Tweet Although once known for combative rhetoric and an aggressive stance, McFarlane Toys CEO Todd McFarlane sounded a conciliatory note when asked about the return of Angela in the pages of ULTRON WAR #10. McFarlane once fought a bitter lawsuit over the ownership of Angela with Neil Gaiman, and perhaps the settlement included a non-disparagement [...]
TweetFollowing a multi-volume and ongoing celebrated run of bringing Peyo’s original SMURFS comics to English-speaking reader, all ages comics publisher Papercutz is poised to release the first volume of another Peyo classic, BENNY BREAKIRON on May 7th, 2013. Papercutz, headed by former Marvel editor and all round comics ambassador Jim Salicrup, has been kind enough [...]
Daniel Best digs up the bankruptcy court proceedings for Todd McFarlane Inc. and notes that the $2.2 million settlement includes $1.1 million set aside for the “Gaiman Settlement (Class 4).” As Best notes, this is not necessarily the amount of money that Neil Gaiman received, since lawyers fees were to come out of the money.
This is what we call a “hot drink” post in the biz*, as in, you must get a hot drink and a comfy chair before you dive in to the next link. Pádraig Ó Méalóid has done an amazing job of putting together a Gaiman/McFarlane/Marvelman timeline, which, although it only skims the details of the Marvelman deals of the ’80s, does cover the 10-year legal battle between Gaiman and McFarlane as it pertains to Marvelman. It’s a tale of (Tony) twists and turns. Of course the pre-history is also stunning:
Although when a final settlement was reached in the epic Gaiman/McFarlane legal battle a few weeks ago, most people thought it was all over. But now there is The Accounting. Daniel Best dug up the settlement papers which mentioned just how much money Todd McFarlane might owe Neil Gaiman. Just to be clearer about this, the money in question is in an escrow account and there is really no discussion over its exact disposition. As noted it would go to legal fees, or Neil Gaiman or other things. In addition, the profits from the characters Gaiman co-created—the actual subject of the lawsuit—have yet to be audited.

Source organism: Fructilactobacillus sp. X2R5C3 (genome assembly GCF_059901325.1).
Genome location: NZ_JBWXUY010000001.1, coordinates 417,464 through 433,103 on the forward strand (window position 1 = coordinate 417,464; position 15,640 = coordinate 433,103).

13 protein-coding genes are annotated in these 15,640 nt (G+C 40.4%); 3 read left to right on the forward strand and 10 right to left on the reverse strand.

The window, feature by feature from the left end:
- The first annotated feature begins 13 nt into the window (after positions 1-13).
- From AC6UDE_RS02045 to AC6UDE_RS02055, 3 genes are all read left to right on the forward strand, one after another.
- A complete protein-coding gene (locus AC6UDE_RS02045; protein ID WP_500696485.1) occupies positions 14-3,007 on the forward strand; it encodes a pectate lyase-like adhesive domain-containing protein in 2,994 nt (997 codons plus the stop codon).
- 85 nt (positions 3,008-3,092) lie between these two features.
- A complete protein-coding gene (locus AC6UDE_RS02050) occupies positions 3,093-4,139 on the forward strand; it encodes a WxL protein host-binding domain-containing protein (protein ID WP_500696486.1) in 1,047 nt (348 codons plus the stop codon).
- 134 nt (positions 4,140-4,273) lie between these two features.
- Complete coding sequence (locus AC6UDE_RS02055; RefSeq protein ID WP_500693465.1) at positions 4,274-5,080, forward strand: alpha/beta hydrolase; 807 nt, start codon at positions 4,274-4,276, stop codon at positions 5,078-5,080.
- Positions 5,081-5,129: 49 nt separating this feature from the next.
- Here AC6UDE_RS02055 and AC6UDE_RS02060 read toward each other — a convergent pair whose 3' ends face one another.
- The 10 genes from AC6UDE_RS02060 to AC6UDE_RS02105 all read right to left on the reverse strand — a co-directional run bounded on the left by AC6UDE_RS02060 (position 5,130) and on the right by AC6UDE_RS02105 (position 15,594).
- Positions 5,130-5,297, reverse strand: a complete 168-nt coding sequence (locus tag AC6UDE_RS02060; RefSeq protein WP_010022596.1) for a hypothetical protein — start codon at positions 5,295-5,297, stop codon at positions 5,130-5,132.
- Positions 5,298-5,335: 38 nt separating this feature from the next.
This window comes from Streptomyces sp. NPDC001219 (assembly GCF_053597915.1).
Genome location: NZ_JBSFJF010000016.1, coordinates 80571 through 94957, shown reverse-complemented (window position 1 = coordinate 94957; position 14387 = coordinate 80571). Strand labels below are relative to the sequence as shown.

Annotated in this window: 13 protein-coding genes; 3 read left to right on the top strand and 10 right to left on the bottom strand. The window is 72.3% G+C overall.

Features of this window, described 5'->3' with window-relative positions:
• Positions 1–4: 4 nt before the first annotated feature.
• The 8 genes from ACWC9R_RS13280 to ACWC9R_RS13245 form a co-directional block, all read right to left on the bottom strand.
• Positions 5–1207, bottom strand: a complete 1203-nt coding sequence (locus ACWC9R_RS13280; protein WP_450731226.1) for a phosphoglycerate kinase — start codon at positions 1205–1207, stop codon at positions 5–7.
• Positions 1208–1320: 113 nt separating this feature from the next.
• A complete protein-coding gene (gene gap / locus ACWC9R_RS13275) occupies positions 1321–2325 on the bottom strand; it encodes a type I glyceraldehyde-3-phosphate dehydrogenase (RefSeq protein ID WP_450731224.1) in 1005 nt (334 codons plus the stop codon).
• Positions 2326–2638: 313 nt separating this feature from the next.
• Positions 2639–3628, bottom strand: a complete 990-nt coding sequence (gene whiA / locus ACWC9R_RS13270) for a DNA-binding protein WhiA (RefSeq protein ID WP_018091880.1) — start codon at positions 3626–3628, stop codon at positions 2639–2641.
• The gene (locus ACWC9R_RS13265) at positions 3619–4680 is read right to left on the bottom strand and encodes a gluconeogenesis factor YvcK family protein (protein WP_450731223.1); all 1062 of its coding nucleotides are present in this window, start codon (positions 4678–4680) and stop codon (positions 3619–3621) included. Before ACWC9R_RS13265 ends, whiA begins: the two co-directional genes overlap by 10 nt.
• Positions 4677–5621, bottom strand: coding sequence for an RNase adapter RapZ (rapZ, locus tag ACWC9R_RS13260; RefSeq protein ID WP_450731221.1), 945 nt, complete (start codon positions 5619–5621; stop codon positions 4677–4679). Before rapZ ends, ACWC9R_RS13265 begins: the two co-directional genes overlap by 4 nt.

Judge Barbara Crabb has made a decision following the June court appearance by Neil Gaiman and Todd McFarlane over profits for the characters Dark Ages Spawn, Tiffany and Domina. Gaiman held that these cast-members of the Spawn-i-verse were derivative of Medieval Spawn and Angela (characters that he co-owns, as ruled after the epic 2002 court battle), thus he was entitled to half the profits from these characters. McFarlane held the opposite and had refused to provide information on the profits.
Judge Crabb sided with Gaiman, citing the similarity of the characters in a decision (readable here) which shows she spent a lot of time reading up on Spawn:
The week saw a scaled down direct-to-video sequel to 2002′s “epic battle’ between Todd McFarlane and Neil Gaiman for copyrighs to characters Gaiman created in an issue of Spawn. Out of all the press reports we’ve seen, Gaiman’s own account, blogged today, is by far the most clear and accurate — well, he is a beloved author after all:
It’s been seven (!) years since Neil Gaiman prevailed in a lawsuit against Todd McFarlane over the rights to characters he created in Spawn, but this is one of those undead cases that still rises from the grave. According to a story in the Wisconsin State Journal, Gaiman has asked for another trial to settle the issue of how much money he’s owed for these characters. But Round Two isn’t is go yet, as the judge has merely called for a evidentiary hearing on June 14.